The inter-play and relationship between religions and politics is a topic of immense contemporary significance. In many parts of the world, religion has a profound influence on the conduct of governments, on political dialogue, and on a range of issues which are the subject of often heated and violent controversy. It is necessary only to mention Northern Ireland, religious regimes in the Middle East, so-called fundamentalist movements of several kinds, the survival of the Christian Churches within Communist states, the role of Catholicism in Latin America, bitter debates about abortion and sexuality, and the so-called religious right in the United States. There have been states which have defined themselves as theocracies and others which have deliberately denied a place to religious belief and religious activity. Others allow religions but do not accord them any position in the political system.
The inter-action of religion and politics is a well-nigh constant feature of human history. It is a central strand in both religious and political thought – the two cannot indeed often be easily separated. Law and religion are also often intimately associated; in some societies indeed they have been and are more or less the same thing. The central objective of the Conference is to tackle these problems on a broad comparative scale, seeking papers dealing with the subject across all major religions and from different types of society. Papers from all chronological periods will be welcomed. The organisers want very much to create a programme which is wide-ranging in content and deals as fully as possible with all major religions.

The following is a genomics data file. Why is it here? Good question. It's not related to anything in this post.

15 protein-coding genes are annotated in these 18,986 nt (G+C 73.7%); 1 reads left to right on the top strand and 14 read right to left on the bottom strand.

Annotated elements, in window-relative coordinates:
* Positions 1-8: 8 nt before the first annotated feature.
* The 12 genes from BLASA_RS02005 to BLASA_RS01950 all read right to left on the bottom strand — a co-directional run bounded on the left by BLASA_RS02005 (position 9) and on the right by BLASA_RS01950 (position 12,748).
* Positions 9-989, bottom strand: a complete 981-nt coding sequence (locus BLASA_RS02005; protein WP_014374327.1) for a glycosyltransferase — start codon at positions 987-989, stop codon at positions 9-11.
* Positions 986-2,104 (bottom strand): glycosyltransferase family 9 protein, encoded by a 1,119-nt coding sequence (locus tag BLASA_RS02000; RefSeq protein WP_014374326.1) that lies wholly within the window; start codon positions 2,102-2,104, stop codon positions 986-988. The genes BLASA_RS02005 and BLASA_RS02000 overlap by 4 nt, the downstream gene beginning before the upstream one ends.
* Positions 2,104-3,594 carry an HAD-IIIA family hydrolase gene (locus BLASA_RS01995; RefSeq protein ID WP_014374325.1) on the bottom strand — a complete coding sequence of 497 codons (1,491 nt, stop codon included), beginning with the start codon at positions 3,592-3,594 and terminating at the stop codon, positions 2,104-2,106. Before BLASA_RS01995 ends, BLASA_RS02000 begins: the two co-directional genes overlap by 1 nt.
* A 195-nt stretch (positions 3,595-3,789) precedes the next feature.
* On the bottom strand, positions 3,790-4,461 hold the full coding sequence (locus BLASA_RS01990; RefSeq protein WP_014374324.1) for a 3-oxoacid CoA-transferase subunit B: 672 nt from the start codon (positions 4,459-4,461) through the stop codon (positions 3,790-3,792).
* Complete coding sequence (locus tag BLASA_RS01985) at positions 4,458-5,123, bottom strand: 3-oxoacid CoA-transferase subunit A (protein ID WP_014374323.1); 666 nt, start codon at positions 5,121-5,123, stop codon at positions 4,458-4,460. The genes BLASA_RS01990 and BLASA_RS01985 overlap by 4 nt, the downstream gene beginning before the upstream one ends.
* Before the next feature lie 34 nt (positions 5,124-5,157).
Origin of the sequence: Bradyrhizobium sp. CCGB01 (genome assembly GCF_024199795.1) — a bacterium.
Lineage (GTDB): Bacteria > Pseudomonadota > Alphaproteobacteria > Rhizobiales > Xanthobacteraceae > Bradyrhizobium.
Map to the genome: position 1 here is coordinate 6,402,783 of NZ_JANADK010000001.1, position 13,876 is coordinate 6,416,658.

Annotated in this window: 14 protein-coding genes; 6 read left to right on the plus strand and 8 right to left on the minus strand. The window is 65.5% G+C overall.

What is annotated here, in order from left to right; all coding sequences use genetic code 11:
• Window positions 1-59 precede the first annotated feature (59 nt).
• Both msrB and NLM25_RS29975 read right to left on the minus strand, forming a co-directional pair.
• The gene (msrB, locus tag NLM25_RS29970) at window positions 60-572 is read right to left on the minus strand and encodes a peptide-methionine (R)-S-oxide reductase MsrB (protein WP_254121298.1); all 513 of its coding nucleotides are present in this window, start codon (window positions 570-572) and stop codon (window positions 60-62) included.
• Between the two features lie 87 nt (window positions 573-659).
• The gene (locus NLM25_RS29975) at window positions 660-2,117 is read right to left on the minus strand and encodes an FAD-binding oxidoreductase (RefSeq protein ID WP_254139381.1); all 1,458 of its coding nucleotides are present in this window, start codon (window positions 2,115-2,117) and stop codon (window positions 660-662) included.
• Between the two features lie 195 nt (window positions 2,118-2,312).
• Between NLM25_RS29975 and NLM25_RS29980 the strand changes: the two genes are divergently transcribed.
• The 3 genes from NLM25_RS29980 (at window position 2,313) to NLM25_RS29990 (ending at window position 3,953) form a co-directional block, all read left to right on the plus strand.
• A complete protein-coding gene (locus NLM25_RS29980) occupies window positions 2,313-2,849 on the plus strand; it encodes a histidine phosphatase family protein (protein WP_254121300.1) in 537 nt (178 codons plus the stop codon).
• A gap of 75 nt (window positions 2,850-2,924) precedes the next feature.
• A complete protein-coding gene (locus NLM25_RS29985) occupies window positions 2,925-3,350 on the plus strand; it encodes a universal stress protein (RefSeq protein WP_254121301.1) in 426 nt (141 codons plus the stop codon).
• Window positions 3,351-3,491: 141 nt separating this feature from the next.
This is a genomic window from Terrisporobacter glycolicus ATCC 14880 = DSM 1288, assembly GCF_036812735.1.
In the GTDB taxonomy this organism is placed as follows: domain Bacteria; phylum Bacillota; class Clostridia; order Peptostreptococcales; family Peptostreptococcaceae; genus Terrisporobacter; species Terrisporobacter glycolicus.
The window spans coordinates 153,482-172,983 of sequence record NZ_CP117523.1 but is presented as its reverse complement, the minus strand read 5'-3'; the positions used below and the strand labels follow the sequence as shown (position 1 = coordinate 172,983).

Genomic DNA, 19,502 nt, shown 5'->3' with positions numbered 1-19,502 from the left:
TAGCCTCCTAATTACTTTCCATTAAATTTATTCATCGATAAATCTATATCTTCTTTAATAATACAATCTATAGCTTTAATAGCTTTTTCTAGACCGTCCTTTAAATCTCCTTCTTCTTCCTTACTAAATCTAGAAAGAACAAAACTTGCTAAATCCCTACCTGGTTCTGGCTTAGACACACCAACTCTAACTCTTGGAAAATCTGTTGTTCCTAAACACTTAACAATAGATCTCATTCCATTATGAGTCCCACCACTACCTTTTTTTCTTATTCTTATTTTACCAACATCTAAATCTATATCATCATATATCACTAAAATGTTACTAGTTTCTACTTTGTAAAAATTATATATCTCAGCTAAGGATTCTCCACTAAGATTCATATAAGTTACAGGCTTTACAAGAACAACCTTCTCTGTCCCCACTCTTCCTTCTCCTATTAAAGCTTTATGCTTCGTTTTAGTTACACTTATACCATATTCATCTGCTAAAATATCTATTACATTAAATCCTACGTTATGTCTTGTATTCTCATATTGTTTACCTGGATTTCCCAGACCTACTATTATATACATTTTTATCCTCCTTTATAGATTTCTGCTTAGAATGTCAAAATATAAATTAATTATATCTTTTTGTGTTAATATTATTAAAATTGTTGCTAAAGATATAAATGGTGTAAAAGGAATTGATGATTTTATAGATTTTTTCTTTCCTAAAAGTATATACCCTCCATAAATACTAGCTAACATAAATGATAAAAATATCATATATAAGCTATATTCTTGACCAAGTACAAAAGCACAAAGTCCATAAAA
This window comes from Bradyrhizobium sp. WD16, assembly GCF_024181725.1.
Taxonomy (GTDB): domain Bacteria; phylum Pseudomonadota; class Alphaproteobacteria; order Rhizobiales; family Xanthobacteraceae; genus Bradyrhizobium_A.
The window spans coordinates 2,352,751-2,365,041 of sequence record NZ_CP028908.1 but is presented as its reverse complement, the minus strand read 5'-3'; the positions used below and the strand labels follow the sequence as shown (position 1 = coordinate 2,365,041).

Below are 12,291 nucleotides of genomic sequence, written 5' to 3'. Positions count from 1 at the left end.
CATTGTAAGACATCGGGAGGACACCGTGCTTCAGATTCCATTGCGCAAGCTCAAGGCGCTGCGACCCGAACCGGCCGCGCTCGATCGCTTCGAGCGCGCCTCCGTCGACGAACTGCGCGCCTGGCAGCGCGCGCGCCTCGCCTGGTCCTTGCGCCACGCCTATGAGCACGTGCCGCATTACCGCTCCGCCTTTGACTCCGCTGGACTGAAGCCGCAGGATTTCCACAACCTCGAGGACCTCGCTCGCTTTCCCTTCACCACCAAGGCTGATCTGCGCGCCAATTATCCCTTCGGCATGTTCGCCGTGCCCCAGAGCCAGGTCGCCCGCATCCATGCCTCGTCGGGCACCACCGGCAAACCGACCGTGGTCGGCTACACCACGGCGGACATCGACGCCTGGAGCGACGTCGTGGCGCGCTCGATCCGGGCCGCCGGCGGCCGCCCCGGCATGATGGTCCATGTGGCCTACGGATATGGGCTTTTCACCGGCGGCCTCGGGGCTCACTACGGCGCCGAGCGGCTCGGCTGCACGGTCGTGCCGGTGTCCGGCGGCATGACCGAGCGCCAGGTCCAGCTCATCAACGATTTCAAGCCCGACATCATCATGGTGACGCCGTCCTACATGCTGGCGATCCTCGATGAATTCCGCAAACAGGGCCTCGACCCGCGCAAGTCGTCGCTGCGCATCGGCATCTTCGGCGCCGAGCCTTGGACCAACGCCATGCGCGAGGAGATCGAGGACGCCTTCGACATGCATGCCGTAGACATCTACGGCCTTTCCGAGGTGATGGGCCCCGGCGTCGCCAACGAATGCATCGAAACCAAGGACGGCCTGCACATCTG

Questions which might inform proposals for papers and sessions include:-
• What place does religious thought give to politics and political activity?
• How far in practice can the policies of governments be determined by religious agendas?
• How far does the impact of religious belief on politics differ from one religion to another and from one region of the world to another?
• Why and how far has religion been a source of conflict?
• How significant are one-issue religious groups in their political impact?
• In what ways has the impact of religions on politics changed over time?
• How far can religious change be an agent of political change?
These questions are provided primarily as examples of possible subjects. The organisers welcome all proposals which can be seen to fit with the broad objectives of the Conference.
Sessions for postgraduate students were for the first time a feature of the Anglo-American Conference in 2005. We very much want to repeat this in 2006, as well as to include papers from postgraduate students in other conference sessions.
Date: 5-7 July 2006
Venue: Institute of Historical Research, University of London, Senate House, Malet Street, London, WC1E 7HU
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